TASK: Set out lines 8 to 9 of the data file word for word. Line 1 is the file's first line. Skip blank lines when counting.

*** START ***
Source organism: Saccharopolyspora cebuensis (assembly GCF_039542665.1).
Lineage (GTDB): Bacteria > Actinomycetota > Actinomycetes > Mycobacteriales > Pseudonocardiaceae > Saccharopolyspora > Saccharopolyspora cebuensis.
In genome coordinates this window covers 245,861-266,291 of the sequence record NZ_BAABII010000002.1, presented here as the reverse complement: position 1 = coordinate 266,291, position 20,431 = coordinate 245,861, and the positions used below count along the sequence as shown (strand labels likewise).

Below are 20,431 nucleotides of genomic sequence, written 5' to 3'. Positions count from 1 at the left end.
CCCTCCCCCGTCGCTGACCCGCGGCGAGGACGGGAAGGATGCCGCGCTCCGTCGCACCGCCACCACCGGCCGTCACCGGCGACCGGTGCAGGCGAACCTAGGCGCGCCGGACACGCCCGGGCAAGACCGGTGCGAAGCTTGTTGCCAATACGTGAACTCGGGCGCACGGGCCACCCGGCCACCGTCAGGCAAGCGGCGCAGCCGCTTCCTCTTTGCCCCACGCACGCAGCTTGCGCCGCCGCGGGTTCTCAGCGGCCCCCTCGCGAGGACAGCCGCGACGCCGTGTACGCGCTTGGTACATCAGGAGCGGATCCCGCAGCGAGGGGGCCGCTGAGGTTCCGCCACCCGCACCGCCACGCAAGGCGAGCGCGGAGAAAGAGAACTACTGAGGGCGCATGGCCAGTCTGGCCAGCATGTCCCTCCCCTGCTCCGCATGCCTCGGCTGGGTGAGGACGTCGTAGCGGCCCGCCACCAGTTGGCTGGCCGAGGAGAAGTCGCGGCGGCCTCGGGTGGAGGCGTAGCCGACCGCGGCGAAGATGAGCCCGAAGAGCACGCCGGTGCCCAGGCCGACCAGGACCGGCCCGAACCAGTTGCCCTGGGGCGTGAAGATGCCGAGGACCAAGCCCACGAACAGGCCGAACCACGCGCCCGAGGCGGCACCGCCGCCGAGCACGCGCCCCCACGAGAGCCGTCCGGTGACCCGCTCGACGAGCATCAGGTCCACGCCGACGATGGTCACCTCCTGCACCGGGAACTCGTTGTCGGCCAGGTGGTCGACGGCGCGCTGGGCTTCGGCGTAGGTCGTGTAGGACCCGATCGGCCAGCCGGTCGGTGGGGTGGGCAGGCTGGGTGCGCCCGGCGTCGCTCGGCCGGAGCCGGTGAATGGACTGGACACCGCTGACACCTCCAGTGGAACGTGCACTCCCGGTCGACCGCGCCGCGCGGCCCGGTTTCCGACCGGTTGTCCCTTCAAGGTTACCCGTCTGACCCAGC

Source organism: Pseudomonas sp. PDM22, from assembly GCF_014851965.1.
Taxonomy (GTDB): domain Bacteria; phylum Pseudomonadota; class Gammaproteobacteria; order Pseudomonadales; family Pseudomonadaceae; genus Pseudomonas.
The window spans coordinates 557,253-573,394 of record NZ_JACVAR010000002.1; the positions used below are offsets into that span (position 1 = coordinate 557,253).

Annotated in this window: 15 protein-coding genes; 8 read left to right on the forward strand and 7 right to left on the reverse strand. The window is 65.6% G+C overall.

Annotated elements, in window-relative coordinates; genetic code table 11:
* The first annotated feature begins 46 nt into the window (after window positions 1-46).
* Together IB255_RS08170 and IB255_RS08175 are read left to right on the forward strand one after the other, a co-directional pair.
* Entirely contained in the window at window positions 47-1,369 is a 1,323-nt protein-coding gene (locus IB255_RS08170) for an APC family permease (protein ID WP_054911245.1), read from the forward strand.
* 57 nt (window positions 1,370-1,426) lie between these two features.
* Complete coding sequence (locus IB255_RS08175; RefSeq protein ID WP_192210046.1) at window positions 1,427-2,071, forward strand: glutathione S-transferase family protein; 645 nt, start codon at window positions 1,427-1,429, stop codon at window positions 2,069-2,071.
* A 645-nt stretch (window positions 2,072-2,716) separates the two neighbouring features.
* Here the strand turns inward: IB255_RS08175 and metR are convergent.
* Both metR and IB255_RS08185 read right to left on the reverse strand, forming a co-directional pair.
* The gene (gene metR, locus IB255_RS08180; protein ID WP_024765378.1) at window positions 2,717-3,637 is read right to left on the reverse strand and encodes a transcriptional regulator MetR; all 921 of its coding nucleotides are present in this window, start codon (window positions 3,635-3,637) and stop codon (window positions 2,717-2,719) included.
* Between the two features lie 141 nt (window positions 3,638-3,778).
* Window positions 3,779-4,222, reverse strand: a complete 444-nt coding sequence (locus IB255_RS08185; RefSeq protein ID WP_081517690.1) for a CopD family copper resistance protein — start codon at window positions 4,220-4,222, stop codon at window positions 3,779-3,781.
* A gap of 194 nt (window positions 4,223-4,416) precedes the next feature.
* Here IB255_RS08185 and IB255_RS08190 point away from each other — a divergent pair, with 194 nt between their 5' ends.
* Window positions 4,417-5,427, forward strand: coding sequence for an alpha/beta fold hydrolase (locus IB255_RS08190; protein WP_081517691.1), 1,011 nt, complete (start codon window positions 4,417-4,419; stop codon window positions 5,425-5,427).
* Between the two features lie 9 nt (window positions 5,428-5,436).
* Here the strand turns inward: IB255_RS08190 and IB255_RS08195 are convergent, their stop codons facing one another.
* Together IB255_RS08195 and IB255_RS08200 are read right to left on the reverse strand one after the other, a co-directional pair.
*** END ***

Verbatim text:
The window spans coordinates 557,253-573,394 of record NZ_JACVAR010000002.1; the positions used below are offsets into that span (position 1 = coordinate 557,253).

Annotated in this window: 15 protein-coding genes; 8 read left to right on the forward strand and 7 right to left on the reverse strand. The window is 65.6% G+C overall.